I could understand why. It wasn’t just that most of the students and almost all of the professors were men. There was also a slightly aggressive, competitive culture around the department that turned some of us off. The subtle message was that computer science was only for a certain type of person—the type of person who didn’t collaborate and didn’t have a second X chromosome.
When I got to Microsoft in 1987, it was more of the same. I was the only woman hired in my incoming class of MBAs, and it wasn’t always easy for me to feel at home in an environment where people seemed to get rewarded for being combative. I know I’m far from the only woman in tech who has considered quitting her job. I thought about it a lot.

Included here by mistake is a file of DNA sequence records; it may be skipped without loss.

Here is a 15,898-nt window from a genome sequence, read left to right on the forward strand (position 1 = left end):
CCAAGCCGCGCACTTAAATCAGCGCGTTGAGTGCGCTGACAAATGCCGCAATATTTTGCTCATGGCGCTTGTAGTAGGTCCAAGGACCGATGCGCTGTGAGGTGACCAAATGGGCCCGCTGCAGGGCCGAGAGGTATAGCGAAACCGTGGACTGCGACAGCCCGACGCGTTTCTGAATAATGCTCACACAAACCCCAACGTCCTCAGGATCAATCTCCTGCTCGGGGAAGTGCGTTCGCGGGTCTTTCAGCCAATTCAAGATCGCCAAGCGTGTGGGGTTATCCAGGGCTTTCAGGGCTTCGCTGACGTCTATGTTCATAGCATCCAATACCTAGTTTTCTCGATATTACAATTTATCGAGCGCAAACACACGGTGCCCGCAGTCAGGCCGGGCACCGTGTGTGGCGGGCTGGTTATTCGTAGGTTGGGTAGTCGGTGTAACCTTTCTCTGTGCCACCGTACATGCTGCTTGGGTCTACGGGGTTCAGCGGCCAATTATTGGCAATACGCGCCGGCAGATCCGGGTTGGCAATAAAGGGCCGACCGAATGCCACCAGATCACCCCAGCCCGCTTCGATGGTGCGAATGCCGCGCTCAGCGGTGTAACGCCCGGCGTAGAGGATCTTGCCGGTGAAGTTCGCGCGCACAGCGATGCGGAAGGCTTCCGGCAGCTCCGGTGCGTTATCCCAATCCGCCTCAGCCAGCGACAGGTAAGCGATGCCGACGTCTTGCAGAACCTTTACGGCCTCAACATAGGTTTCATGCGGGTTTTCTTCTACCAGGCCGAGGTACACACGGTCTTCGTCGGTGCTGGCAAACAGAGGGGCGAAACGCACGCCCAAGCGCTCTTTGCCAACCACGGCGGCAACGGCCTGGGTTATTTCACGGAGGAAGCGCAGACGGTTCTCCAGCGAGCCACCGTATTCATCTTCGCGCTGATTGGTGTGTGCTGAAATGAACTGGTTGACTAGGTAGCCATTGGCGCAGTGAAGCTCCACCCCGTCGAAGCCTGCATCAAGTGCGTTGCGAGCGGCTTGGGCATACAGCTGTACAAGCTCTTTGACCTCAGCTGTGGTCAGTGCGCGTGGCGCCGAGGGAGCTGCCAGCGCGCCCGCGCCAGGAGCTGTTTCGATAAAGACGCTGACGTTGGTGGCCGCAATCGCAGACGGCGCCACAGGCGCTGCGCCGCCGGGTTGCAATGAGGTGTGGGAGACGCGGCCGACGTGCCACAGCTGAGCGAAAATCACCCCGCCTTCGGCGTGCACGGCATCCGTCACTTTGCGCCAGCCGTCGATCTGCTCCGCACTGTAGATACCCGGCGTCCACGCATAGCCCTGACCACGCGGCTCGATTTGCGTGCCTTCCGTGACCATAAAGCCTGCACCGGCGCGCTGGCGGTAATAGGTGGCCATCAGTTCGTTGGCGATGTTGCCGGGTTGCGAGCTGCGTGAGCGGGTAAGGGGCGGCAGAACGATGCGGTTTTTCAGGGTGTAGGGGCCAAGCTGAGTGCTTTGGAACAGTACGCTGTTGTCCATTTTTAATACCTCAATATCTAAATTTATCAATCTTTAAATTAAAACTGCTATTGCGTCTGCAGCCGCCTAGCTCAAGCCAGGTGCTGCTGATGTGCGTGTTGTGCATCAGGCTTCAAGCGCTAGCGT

Like a lot of people, I assumed things would get better for women in computer science. But in many ways, they didn’t. In fact, in the past two decades, the gender gap has gotten worse.